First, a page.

In the robust agricultural and equestrian countryside of Valley Forge and Brandywine Valley is a honeymoon cottage for a single family from Washington, DC. It is an addition to a main family residence originally built in 1710.
Nine hundred square feet, two bedrooms, two bathrooms and a light kitchen, the house is ideal for visiting guests, children and grandchildren. The very deliberate forms are a reflection of the area's rich farm and horse culture as well as a social order of fine buildings.
Heidi Leinbach CS/Architect
Interior and furniture design by: Jacobsen Architecture
Lighting designer: Jacobsen Architecture
2016 Gold Award
The Society of American Registered Architects-Pennsylvania Chapter.
Published: Architectural Digest 11-1-2016.
Architectural Photography: Simon Jacobsen
From the article in Architectural Digest
"Pennsylvania’s Brandywine Valley—a bucolic swath of rolling hillside just south of Philadelphia—was home to some of America’s most venerated families, among them the duPonts and the Wyeths. Its pastoral charms made it the logical location for Simon Jacobsen’s latest project, a modern, Shaker-style farmhouse that reflects his penchant for combining contemporary structures with the natural beauty that surrounds them.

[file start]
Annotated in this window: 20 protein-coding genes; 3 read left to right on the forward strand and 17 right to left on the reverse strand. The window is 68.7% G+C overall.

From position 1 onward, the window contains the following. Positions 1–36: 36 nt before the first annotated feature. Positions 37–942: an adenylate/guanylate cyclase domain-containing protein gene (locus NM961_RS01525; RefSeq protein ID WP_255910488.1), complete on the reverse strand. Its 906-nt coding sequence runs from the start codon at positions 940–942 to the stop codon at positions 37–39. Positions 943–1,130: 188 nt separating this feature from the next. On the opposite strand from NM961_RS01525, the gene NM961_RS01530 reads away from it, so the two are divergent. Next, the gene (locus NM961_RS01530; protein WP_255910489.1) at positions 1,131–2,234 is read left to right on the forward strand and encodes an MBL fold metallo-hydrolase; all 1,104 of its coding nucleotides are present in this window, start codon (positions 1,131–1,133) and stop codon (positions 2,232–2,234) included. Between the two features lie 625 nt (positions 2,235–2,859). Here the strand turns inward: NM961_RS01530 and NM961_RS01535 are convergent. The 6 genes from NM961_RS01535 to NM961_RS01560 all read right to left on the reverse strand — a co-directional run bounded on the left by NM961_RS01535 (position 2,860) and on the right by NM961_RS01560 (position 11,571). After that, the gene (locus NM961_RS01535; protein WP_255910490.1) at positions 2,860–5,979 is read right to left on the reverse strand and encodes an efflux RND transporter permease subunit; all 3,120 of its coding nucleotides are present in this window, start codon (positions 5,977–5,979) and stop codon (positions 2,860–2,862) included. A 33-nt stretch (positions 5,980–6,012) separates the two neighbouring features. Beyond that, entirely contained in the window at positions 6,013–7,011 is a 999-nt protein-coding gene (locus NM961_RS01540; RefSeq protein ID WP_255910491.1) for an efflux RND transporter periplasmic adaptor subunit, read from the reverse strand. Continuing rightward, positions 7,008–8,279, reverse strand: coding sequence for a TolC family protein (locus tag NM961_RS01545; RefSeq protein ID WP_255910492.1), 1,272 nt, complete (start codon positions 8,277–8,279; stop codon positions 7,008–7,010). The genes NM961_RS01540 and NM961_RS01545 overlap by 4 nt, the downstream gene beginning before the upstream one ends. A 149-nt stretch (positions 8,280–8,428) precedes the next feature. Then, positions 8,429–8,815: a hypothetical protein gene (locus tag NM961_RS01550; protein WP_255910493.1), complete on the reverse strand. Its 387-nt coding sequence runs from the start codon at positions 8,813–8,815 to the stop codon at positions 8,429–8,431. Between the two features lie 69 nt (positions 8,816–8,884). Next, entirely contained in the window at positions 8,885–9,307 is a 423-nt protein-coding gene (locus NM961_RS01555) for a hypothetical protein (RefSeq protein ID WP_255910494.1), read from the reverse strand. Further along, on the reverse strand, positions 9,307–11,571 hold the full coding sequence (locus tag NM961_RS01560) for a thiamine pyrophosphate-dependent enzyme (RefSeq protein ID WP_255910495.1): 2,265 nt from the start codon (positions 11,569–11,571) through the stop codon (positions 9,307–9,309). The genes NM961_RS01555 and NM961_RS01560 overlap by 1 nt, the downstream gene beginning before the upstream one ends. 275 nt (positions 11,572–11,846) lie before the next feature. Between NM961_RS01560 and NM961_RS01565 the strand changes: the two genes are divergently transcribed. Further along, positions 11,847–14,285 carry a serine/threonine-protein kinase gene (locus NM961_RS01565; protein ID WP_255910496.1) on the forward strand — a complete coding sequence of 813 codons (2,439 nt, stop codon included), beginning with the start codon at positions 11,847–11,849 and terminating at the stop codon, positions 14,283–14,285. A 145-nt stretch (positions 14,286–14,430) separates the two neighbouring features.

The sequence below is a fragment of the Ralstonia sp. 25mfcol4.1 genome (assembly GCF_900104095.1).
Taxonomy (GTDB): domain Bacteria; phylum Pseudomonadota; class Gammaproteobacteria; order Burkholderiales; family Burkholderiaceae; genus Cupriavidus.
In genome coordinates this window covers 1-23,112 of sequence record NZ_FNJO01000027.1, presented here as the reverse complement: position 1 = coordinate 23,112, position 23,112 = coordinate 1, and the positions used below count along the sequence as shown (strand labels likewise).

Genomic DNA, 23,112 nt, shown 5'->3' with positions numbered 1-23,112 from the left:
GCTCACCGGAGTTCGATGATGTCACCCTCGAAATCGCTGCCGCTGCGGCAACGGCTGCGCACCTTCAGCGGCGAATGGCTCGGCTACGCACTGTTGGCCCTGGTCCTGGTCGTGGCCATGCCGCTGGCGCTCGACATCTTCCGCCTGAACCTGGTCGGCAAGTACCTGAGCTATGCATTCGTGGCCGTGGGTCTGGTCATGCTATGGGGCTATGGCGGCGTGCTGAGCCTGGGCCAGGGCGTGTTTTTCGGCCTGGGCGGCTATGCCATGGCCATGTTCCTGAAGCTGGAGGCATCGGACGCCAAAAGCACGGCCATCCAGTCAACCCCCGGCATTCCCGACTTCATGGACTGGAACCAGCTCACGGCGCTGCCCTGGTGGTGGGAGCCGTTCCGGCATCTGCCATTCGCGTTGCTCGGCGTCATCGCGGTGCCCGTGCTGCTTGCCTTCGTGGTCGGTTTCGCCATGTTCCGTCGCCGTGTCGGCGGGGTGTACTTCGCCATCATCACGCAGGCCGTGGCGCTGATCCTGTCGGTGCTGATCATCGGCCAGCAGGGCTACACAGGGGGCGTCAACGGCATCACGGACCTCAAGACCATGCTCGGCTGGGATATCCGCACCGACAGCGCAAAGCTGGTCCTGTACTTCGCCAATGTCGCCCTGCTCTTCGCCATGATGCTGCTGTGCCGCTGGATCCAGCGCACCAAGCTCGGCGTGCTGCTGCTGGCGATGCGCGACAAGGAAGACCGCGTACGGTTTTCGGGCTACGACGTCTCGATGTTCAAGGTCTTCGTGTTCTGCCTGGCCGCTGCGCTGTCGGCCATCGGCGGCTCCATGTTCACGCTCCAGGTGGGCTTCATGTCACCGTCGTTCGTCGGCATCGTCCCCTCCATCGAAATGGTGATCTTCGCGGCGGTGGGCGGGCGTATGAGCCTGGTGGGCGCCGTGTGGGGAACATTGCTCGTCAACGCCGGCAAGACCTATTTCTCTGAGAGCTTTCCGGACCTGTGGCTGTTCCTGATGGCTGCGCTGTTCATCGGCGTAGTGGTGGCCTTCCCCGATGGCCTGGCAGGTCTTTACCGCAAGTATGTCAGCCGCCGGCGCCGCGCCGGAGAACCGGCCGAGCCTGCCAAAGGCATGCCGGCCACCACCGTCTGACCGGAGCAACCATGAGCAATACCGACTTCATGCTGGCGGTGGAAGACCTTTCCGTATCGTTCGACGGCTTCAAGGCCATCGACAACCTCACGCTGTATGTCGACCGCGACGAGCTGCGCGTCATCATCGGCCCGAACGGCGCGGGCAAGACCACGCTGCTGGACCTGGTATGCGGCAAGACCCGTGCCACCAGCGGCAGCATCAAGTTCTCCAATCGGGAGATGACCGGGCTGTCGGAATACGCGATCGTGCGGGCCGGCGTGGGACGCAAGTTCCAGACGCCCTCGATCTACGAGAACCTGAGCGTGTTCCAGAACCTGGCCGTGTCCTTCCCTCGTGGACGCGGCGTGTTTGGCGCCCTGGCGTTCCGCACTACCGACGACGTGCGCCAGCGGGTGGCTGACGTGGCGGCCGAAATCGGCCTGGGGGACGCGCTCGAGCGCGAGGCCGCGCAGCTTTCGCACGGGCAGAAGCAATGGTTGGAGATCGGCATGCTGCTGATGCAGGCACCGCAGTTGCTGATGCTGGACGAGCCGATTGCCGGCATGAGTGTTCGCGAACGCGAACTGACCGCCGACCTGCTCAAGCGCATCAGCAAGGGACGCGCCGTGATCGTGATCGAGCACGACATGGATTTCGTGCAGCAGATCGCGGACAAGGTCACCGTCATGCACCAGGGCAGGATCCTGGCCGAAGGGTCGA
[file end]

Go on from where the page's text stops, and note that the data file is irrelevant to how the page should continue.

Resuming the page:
When a Washington, D.C.–based couple with an extended family approached Jacobsen to create a 1000-square-foot guest cottage behind their 18th-century stone manor, he jumped at the chance. It began as a birthday gift idea from the wife, an executive who works in global refugee issues, to her husband, a retired energy consultant. She approached Jacobsen with a request for informal plans. “The program was simple,” Jacobsen says: two bedrooms, two bathrooms, a kitchenette, living room and sleeping loft for future grandchildren. The architect was pleasantly surprised when the couple returned to his studio a year later, ready to start construction.
The pair was involved in every step of the design and construction of this country getaway—and the collaboration was delightfully friction-free, thanks to a long-standing friendship between designer and client as well as a healthy relationship with the general contractor on the project. “The objective was a farm cottage,” says Jacobsen. “Much discussion took place to keep it true to itself and not a distraction to [the] main stone house it is supposed to serve.” That meant declining one of the couple’s initial requests, small dormers on the roof, which Jacobsen worried would seem “too cute.”
Sparse detailing—liberal use of glass, full-height doors, no crown or base molding, disguised electronics—creates an immersive rural experience. “Every turn is a surprise,” says Jacobsen. “Especially when you walk in the front door.” The doors are painted red on the inside and white on the outside, a nod to the Shaker tradition of a farmer alerting the community that a daughter of marriageable age resides in the home. “The owners were enchanted by this, and it was one of the first things we discussed,” says Jacobsen. Inside, the couple’s collection of folk art and photography enjoys prominent display. The result is a breezy, contemporary guest cottage with large windows that lead your eye to the top of the hill and beyond.